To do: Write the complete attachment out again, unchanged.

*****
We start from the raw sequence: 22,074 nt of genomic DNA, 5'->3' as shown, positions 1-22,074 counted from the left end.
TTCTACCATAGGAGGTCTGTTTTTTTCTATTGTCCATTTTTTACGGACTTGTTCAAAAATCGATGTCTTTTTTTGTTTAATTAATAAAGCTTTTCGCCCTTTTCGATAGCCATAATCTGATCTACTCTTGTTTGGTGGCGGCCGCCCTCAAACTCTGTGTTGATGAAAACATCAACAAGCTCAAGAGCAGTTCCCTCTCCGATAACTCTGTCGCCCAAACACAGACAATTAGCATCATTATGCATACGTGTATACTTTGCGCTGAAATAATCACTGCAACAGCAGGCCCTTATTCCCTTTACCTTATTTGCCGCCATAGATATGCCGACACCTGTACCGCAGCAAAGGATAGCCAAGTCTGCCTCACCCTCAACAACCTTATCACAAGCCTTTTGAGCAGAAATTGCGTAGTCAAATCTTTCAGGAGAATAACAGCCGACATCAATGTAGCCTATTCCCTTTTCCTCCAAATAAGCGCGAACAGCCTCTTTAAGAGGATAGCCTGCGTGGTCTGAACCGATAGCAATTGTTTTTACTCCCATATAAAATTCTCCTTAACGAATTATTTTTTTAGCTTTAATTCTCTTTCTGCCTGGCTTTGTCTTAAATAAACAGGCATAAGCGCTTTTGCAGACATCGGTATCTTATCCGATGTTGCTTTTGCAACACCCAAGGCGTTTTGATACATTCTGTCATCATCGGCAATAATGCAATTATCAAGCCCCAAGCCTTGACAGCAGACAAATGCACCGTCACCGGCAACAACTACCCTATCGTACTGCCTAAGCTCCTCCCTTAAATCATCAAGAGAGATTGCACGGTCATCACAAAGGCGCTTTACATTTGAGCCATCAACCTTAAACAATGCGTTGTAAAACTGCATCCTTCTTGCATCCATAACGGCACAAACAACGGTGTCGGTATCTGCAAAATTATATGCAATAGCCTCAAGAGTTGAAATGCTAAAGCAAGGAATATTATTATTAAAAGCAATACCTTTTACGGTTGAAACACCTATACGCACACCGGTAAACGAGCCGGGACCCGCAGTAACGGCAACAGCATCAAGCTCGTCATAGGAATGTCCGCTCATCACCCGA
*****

We start from the raw sequence: 22,074 nt of genomic DNA, 5'->3' as shown, positions 1-22,074 counted from the left end.
TTCTACCATAGGAGGTCTGTTTTTTTCTATTGTCCATTTTTTACGGACTTGTTCAAAAATCGATGTCTTTTTTTGTTTAATTAATAAAGCTTTTCGCCCTTTTCGATAGCCATAATCTGATCTACTCTTGTTTGGTGGCGGCCGCCCTCAAACTCTGTGTTGATGAAAACATCAACAAGCTCAAGAGCAGTTCCCTCTCCGATAACTCTGTCGCCCAAACACAGACAATTAGCATCATTATGCATACGTGTATACTTTGCGCTGAAATAATCACTGCAACAGCAGGCCCTTATTCCCTTTACCTTATTTGCCGCCATAGATATGCCGACACCTGTACCGCAGCAAAGGATAGCCAAGTCTGCCTCACCCTCAACAACCTTATCACAAGCCTTTTGAGCAGAAATTGCGTAGTCAAATCTTTCAGGAGAATAACAGCCGACATCAATGTAGCCTATTCCCTTTTCCTCCAAATAAGCGCGAACAGCCTCTTTAAGAGGATAGCCTGCGTGGTCTGAACCGATAGCAATTGTTTTTACTCCCATATAAAATTCTCCTTAACGAATTATTTTTTTAGCTTTAATTCTCTTTCTGCCTGGCTTTGTCTTAAATAAACAGGCATAAGCGCTTTTGCAGACATCGGTATCTTATCCGATGTTGCTTTTGCAACACCCAAGGCGTTTTGATACATTCTGTCATCATCGGCAATAATGCAATTATCAAGCCCCAAGCCTTGACAGCAGACAAATGCACCGTCACCGGCAACAACTACCCTATCGTACTGCCTAAGCTCCTCCCTTAAATCATCAAGAGAGATTGCACGGTCATCACAAAGGCGCTTTACATTTGAGCCATCAACCTTAAACAATGCGTTGTAAAACTGCATCCTTCTTGCATCCATAACGGCACAAACAACGGTGTCGGTATCTGCAAAATTATATGCAATAGCCTCAAGAGTTGAAATGCTAAAGCAAGGAATATTATTATTAAAAGCAATACCTTTTACGGTTGAAACACCTATACGCACACCGGTAAACGAGCCGGGACCCGCAGTAACGGCAACAGCATCAAGCTCGTCATAGGAATGTCCGCTCATCACCCGA